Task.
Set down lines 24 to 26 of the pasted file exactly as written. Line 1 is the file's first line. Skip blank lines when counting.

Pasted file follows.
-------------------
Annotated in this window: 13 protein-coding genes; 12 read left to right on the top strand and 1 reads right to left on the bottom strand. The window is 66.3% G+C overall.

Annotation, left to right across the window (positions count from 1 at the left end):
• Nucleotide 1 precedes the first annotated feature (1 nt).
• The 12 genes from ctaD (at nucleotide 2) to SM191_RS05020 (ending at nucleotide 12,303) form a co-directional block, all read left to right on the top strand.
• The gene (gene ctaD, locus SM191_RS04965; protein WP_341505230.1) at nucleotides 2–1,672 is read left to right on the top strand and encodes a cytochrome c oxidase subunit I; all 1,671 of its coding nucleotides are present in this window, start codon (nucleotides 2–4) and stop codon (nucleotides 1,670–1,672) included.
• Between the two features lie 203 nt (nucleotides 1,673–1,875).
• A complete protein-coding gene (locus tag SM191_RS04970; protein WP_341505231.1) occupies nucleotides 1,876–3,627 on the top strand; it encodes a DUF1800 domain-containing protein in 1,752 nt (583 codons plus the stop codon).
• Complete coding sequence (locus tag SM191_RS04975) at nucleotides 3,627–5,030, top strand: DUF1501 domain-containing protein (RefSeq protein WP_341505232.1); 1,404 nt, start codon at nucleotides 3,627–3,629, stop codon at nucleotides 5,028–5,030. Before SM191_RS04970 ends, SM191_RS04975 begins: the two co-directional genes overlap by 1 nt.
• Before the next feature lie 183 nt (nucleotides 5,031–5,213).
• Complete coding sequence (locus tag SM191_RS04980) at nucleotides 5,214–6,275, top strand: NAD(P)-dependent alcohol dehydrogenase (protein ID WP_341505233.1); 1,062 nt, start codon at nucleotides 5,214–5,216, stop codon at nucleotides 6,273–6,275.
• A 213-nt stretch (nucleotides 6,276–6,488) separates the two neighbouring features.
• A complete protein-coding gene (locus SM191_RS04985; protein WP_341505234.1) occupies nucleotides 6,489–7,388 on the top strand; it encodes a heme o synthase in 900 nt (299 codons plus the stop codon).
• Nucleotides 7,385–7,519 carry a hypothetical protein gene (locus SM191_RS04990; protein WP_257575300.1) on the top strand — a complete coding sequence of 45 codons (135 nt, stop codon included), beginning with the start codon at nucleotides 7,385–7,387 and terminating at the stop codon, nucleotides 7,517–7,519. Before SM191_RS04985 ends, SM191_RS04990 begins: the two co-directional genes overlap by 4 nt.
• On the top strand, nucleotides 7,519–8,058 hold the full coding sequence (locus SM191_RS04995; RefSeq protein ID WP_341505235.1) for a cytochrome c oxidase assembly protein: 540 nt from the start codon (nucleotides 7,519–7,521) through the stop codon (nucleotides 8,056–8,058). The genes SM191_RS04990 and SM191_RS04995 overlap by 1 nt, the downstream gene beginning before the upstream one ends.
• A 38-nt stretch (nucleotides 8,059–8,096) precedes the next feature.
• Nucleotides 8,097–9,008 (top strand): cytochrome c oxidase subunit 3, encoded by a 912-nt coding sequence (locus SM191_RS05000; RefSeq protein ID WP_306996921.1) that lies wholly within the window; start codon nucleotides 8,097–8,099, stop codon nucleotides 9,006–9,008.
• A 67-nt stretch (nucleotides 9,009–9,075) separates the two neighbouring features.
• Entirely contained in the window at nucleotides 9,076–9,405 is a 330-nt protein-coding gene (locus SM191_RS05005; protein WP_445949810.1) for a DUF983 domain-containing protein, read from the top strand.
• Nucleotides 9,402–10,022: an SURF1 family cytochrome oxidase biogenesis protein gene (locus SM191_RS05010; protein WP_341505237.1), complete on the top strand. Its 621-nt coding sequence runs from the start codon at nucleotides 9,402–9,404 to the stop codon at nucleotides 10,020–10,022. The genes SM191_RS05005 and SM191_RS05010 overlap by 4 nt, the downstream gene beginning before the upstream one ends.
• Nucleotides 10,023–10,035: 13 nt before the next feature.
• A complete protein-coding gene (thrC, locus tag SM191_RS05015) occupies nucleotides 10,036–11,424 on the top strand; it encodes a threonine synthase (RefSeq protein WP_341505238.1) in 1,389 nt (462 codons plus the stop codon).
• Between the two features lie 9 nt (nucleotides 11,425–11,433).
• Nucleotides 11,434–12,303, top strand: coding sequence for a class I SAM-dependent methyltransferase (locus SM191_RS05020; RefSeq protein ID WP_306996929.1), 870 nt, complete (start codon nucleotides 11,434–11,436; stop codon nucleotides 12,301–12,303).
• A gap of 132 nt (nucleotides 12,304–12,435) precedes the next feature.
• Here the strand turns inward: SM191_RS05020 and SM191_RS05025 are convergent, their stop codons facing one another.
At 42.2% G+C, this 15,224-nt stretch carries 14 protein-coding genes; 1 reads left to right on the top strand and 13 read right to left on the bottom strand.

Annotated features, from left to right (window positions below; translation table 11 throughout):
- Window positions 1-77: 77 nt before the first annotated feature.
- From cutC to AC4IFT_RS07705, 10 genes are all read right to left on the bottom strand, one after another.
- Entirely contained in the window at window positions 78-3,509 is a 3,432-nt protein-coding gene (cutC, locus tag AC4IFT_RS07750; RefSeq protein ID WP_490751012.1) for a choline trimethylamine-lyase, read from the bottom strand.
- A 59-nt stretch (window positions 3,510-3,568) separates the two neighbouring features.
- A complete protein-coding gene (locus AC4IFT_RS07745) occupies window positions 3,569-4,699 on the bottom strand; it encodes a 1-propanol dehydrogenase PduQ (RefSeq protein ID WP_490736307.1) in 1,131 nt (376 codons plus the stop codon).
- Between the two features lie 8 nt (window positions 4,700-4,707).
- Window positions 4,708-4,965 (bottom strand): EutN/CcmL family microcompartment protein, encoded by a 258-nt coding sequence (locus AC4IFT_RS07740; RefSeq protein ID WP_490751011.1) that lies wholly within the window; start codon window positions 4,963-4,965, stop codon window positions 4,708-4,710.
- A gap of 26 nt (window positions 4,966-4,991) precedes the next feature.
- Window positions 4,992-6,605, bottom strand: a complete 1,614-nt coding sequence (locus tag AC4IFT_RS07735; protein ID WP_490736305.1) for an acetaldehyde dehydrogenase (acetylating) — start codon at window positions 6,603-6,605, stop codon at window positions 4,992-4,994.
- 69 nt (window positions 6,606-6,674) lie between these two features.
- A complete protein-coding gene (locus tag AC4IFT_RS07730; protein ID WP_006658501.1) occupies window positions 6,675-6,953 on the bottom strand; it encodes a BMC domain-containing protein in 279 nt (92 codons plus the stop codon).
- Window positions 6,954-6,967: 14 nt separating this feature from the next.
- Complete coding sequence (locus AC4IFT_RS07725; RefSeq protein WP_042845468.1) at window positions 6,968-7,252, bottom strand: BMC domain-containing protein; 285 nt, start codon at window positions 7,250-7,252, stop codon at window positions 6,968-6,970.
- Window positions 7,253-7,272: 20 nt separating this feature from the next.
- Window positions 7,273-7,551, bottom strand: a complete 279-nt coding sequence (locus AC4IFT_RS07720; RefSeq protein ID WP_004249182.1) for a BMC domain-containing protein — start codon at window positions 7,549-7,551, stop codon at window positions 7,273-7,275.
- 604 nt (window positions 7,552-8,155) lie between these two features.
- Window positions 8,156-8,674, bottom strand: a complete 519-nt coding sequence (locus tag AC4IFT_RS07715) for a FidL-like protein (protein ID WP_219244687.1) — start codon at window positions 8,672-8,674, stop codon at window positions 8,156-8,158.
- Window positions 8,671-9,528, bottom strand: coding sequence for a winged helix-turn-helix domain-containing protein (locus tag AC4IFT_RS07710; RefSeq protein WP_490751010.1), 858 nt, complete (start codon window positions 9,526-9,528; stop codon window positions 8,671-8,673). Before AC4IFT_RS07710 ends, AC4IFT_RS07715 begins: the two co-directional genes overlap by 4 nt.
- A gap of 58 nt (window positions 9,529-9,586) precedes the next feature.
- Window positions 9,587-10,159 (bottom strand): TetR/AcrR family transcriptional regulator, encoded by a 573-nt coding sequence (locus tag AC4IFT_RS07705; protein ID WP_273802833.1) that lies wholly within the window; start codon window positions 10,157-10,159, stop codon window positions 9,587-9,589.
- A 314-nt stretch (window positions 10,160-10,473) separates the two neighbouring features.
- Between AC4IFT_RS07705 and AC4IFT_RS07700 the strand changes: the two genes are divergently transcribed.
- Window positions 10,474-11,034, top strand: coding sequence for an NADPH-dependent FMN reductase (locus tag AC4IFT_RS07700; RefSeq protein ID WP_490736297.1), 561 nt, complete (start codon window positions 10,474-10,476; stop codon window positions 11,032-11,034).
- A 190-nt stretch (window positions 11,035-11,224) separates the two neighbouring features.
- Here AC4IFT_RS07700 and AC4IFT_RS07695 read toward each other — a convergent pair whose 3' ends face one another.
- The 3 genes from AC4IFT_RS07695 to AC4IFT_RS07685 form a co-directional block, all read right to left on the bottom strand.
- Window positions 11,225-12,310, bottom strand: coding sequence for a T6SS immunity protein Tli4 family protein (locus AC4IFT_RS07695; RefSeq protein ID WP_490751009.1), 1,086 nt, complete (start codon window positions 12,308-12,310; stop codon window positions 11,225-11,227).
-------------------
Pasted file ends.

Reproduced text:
• A gap of 132 nt (nucleotides 12,304–12,435) precedes the next feature.
• Here the strand turns inward: SM191_RS05020 and SM191_RS05025 are convergent, their stop codons facing one another.
At 42.2% G+C, this 15,224-nt stretch carries 14 protein-coding genes; 1 reads left to right on the top strand and 13 read right to left on the bottom strand.